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Tuesday, November 2, 1999 Published at 12:32 GMT


UK

Fighting real-life wildlife crime

Supporters are being mobilised to help protect endangered birds of prey

Scores of wild-bird enthusiasts crowded into a Yorkshire conference room recently in support of a dramatic advance in the war against nest raiders.

The radical new methods of protecting breeding birds of prey have produced exhilarating results - so far.

Raptor groups - defenders of species such as the peregrine and the goshawk - will travel from North Wales, Cheshire, the Peak district and Yorkshire to assess a new strategy in the fight to save threatened birds of prey.

Crime-fighter in the country


[ image: Steve Downing: West Yorkshire's full-time wildlife officer]
Steve Downing: West Yorkshire's full-time wildlife officer
The leader in this campaign is a 50-year-old policeman based in Todmorden on the Yorkshire/Lancashire border. Steve Downing is the embodiment of wildlife crime-fighting recently dramatised in the BBC TV series, Badger.

Once an ordinary CID officer, he became West Yorkshire's first full-time wildlife officer four years ago. His job has become his passion.

He helped launch a DNA data bank three years ago which now has more than 460 samples from birds of prey. It means stolen birds, if logged, can be checked scientifically when they come on the market.

Its deterrent value has been gradual.

Local community gets involved


[ image: Jerome Flynn: TV's version of the wildlife crime-fighter from the TV series Badger]
Jerome Flynn: TV's version of the wildlife crime-fighter from the TV series Badger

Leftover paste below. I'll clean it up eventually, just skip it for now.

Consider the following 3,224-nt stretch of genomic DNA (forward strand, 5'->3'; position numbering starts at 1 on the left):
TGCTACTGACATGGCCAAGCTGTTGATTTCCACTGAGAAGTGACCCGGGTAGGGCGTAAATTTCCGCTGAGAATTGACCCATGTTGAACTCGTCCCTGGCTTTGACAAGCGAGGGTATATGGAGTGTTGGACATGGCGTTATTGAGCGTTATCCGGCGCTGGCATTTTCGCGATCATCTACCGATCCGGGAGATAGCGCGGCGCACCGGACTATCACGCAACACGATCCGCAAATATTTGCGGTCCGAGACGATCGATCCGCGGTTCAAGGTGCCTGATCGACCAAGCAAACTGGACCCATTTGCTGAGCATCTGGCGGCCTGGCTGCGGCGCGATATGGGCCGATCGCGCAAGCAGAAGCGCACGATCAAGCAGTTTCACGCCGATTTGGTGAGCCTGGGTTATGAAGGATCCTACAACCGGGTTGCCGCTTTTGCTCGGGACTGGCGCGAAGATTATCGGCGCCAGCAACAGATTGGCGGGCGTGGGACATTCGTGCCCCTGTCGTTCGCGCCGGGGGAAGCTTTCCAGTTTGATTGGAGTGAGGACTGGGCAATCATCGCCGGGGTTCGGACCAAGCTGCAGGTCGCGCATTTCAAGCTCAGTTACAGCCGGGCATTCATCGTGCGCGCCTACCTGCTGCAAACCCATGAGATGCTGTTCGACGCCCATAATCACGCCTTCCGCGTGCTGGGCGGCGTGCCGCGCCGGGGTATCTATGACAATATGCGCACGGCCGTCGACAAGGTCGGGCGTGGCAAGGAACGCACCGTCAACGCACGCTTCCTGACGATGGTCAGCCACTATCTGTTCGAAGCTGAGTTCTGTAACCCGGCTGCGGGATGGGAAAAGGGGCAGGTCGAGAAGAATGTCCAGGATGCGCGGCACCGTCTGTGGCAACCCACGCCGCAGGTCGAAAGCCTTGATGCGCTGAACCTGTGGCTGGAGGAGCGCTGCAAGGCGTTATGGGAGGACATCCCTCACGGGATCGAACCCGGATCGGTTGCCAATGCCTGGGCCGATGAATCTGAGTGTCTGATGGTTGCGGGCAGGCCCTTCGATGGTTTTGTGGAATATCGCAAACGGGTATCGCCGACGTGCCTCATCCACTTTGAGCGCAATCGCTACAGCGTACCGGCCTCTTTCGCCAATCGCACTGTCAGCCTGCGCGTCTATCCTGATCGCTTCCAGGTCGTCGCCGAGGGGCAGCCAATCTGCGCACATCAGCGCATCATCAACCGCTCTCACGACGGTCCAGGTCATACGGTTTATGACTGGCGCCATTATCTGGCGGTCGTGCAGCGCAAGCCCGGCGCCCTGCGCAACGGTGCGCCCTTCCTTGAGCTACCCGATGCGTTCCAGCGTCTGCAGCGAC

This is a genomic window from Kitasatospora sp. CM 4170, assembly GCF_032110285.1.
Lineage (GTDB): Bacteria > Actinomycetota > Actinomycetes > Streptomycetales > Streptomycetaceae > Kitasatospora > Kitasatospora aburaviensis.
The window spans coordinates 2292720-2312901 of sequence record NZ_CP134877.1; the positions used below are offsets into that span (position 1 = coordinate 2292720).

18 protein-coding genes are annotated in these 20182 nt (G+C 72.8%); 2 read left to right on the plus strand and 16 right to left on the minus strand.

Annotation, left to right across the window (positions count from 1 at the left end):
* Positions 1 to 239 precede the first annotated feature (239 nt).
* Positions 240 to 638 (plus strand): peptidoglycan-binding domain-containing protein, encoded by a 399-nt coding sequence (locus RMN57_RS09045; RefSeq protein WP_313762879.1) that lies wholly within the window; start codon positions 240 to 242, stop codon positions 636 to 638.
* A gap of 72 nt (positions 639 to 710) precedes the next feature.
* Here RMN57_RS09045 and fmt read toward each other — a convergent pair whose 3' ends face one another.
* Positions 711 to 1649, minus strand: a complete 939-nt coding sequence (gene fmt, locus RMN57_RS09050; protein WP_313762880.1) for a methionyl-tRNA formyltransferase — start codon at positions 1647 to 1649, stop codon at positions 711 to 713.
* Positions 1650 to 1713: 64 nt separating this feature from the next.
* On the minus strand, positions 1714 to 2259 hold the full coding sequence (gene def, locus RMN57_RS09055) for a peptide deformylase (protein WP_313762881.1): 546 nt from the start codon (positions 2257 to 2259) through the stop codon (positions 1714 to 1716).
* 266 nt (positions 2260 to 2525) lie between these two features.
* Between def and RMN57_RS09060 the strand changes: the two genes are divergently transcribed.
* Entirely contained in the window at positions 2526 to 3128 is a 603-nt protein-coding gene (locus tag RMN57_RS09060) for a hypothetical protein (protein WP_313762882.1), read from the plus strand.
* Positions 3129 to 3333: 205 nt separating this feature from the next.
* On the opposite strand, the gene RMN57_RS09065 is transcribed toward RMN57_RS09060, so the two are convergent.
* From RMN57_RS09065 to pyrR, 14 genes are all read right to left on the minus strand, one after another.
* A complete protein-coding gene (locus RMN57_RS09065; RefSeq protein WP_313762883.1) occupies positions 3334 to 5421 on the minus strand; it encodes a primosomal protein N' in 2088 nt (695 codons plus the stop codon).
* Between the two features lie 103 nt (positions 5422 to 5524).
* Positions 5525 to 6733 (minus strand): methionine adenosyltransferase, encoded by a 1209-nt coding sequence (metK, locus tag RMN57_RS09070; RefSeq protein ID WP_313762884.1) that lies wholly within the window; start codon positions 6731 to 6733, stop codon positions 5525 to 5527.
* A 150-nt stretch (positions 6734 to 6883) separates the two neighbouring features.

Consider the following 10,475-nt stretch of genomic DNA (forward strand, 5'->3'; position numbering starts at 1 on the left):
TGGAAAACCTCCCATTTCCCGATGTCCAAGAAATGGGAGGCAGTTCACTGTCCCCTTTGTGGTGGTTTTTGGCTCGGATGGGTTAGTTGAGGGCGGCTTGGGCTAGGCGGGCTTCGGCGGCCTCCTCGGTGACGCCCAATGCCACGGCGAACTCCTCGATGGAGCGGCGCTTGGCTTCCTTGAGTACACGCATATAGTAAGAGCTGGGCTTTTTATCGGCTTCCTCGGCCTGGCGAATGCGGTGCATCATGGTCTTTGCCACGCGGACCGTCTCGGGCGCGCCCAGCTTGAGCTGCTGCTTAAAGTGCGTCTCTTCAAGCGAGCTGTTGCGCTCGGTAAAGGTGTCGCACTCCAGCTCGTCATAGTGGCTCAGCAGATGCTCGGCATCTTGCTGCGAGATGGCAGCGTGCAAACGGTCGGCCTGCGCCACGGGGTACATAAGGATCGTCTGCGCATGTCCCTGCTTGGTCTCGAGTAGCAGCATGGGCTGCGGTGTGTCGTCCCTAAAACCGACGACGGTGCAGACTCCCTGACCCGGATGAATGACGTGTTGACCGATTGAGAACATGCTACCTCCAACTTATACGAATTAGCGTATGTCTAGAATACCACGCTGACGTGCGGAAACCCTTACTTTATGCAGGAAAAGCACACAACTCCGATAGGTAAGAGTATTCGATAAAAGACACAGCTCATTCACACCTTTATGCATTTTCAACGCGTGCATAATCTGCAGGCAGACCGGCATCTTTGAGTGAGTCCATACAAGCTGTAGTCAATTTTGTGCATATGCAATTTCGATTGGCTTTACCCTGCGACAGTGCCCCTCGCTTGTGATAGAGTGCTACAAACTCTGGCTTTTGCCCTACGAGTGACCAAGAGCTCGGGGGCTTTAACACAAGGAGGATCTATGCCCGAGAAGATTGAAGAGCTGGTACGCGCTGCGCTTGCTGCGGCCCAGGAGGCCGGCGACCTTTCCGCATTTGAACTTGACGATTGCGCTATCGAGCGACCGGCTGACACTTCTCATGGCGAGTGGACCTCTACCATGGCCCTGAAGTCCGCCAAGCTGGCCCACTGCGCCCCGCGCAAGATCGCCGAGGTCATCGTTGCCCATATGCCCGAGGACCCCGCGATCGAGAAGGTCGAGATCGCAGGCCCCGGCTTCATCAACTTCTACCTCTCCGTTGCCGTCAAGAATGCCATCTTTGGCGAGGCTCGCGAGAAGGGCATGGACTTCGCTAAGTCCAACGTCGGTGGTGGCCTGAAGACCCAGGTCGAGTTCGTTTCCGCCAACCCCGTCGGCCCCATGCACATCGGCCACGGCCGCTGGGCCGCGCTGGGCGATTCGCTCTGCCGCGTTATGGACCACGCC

Above the Pennine village of Mytholmroyd, where season after season, valuable peregrine nests had been devastated, this summer he tried a new tactic.

Abandoning the usual hush-hush measures, he leafleted the whole community - schools, church and a housing estate. He appealed to the community to become involved in protecting their peregrines, nesting in a quarry. It worked.

So well that on one occasion, while he was abseiling down to inspect the nest, he heard the sound of three police car sirens wailing! Villages had spotted a figure approaching the cherished site.

But the Downing strategy goes further. He has devised different measures for different sites. At one location, electronic surveillance is maintained. At another, constant watch is kept from a hide. At a fourth, walkers and police patrols on a nearby motorway regularly check the nesting site.

The result was that this season seven peregrine falcons successfully bred and survived compared with one last year.

"It's a holistic approach to bird protection," says Steve Downing. "We need to employ a whole battery of protective measures, sometimes several of them at one site."

One measure he's developing could test the bravest of bird thieves. He's building a nest box on top of a couple of police radio towers!

Secret network of enthusiasts


[ image: Raptor groups help protect peregrines]
Raptor groups help protect peregrines
But perhaps his most powerful weapon is the network of raptor groups - many of whom are traditionally secretive themselves - who now work together closely across a huge tract of northern England. PC Downing persuaded them to co-operate more actively.

Now, one voice-mail message from Steve Downing can set dozens of volunteers heading for a threatened site.

PC Downing - last year named by the World Wildlife Fund as Wildlife Enforcer of the Year - believes the northern raptor groups' annual conference this week will be the launching pad for a nation-wide adoption of the multi-tactic approach.



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